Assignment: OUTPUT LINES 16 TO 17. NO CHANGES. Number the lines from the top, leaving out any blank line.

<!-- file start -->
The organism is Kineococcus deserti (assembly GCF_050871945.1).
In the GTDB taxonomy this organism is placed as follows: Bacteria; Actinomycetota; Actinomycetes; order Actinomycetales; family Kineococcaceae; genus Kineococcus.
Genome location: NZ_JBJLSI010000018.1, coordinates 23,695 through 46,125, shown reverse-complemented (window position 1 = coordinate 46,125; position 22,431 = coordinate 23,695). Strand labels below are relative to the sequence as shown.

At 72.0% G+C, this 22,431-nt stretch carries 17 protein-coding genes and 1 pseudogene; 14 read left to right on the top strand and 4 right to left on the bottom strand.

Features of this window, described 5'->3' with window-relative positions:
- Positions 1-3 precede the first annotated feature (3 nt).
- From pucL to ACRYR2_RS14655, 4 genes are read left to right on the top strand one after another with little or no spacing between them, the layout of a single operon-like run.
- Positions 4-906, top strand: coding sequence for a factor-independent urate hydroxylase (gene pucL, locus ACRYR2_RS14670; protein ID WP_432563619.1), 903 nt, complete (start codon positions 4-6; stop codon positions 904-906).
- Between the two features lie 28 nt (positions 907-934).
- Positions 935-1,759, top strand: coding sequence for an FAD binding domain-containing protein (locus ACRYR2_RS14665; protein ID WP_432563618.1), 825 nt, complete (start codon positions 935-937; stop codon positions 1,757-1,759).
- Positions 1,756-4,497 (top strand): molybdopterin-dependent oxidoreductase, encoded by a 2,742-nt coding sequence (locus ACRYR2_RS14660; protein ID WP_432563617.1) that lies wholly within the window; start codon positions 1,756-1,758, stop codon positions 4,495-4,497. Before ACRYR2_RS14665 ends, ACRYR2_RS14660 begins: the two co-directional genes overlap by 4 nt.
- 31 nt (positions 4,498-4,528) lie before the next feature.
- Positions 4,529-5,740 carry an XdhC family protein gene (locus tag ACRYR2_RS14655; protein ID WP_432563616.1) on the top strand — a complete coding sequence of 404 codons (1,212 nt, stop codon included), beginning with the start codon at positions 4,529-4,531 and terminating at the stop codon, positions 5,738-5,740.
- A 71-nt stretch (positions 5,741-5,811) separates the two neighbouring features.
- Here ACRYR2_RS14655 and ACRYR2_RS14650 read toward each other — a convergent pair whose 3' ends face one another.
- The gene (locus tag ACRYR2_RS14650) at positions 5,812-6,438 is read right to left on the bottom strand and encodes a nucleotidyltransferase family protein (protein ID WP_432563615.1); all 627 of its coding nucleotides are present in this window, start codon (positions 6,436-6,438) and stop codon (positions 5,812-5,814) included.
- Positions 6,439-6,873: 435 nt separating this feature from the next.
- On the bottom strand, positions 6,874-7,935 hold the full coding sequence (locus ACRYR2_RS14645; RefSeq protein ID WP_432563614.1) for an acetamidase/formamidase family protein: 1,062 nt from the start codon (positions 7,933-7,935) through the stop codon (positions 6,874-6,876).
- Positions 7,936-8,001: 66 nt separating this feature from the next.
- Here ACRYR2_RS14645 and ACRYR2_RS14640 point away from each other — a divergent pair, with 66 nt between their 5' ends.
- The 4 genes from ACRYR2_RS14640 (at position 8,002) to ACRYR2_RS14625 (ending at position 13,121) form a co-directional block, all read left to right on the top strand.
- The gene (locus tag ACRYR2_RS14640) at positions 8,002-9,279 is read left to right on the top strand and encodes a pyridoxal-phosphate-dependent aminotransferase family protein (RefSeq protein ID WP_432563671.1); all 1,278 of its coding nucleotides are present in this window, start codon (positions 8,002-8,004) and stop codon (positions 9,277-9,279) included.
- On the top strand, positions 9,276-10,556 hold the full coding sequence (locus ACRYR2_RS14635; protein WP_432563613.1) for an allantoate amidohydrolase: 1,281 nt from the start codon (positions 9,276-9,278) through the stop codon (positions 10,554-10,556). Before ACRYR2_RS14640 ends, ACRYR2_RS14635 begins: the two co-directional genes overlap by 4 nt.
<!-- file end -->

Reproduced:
- The gene (locus tag ACRYR2_RS14650) at positions 5,812-6,438 is read right to left on the bottom strand and encodes a nucleotidyltransferase family protein (protein ID WP_432563615.1); all 627 of its coding nucleotides are present in this window, start codon (positions 6,436-6,438) and stop codon (positions 5,812-5,814) included.
- Positions 6,439-6,873: 435 nt separating this feature from the next.